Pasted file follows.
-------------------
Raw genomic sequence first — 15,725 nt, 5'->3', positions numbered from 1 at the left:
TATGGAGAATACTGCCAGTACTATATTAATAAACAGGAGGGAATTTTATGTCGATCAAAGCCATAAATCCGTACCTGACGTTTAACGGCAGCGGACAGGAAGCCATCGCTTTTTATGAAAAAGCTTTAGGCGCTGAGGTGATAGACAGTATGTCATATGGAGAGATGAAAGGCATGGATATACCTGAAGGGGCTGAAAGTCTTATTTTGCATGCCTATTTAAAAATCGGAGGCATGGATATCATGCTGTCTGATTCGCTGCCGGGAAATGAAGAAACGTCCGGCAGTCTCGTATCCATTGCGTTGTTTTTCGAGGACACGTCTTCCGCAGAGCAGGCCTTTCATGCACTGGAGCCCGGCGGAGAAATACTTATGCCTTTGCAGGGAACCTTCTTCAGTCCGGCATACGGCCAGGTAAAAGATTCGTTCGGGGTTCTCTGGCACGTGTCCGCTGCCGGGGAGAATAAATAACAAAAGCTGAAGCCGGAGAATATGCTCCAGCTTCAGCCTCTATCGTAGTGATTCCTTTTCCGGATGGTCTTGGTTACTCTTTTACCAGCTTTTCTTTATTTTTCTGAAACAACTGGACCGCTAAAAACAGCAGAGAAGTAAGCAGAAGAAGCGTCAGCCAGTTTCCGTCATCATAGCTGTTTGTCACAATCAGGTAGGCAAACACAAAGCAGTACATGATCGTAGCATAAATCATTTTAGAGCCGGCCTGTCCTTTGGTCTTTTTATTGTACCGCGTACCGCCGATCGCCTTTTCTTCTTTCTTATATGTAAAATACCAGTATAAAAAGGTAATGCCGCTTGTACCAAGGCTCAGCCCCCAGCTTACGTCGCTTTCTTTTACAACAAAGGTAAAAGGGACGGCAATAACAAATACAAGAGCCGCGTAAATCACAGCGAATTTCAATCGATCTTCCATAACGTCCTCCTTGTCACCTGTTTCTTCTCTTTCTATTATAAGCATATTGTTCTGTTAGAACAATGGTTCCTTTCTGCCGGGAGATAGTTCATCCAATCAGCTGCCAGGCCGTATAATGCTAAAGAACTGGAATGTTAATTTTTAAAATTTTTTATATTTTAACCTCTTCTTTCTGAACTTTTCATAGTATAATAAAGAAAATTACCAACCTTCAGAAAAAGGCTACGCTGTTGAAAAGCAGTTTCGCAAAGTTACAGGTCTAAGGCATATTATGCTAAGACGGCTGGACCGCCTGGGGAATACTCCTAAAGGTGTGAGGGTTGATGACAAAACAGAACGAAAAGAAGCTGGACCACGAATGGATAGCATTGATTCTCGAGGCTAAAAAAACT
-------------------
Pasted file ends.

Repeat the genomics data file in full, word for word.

Raw genomic sequence first — 15,725 nt, 5'->3', positions numbered from 1 at the left:
TATGGAGAATACTGCCAGTACTATATTAATAAACAGGAGGGAATTTTATGTCGATCAAAGCCATAAATCCGTACCTGACGTTTAACGGCAGCGGACAGGAAGCCATCGCTTTTTATGAAAAAGCTTTAGGCGCTGAGGTGATAGACAGTATGTCATATGGAGAGATGAAAGGCATGGATATACCTGAAGGGGCTGAAAGTCTTATTTTGCATGCCTATTTAAAAATCGGAGGCATGGATATCATGCTGTCTGATTCGCTGCCGGGAAATGAAGAAACGTCCGGCAGTCTCGTATCCATTGCGTTGTTTTTCGAGGACACGTCTTCCGCAGAGCAGGCCTTTCATGCACTGGAGCCCGGCGGAGAAATACTTATGCCTTTGCAGGGAACCTTCTTCAGTCCGGCATACGGCCAGGTAAAAGATTCGTTCGGGGTTCTCTGGCACGTGTCCGCTGCCGGGGAGAATAAATAACAAAAGCTGAAGCCGGAGAATATGCTCCAGCTTCAGCCTCTATCGTAGTGATTCCTTTTCCGGATGGTCTTGGTTACTCTTTTACCAGCTTTTCTTTATTTTTCTGAAACAACTGGACCGCTAAAAACAGCAGAGAAGTAAGCAGAAGAAGCGTCAGCCAGTTTCCGTCATCATAGCTGTTTGTCACAATCAGGTAGGCAAACACAAAGCAGTACATGATCGTAGCATAAATCATTTTAGAGCCGGCCTGTCCTTTGGTCTTTTTATTGTACCGCGTACCGCCGATCGCCTTTTCTTCTTTCTTATATGTAAAATACCAGTATAAAAAGGTAATGCCGCTTGTACCAAGGCTCAGCCCCCAGCTTACGTCGCTTTCTTTTACAACAAAGGTAAAAGGGACGGCAATAACAAATACAAGAGCCGCGTAAATCACAGCGAATTTCAATCGATCTTCCATAACGTCCTCCTTGTCACCTGTTTCTTCTCTTTCTATTATAAGCATATTGTTCTGTTAGAACAATGGTTCCTTTCTGCCGGGAGATAGTTCATCCAATCAGCTGCCAGGCCGTATAATGCTAAAGAACTGGAATGTTAATTTTTAAAATTTTTTATATTTTAACCTCTTCTTTCTGAACTTTTCATAGTATAATAAAGAAAATTACCAACCTTCAGAAAAAGGCTACGCTGTTGAAAAGCAGTTTCGCAAAGTTACAGGTCTAAGGCATATTATGCTAAGACGGCTGGACCGCCTGGGGAATACTCCTAAAGGTGTGAGGGTTGATGACAAAACAGAACGAAAAGAAGCTGGACCACGAATGGATAGCATTGATTCTCGAGGCTAAAAAAACT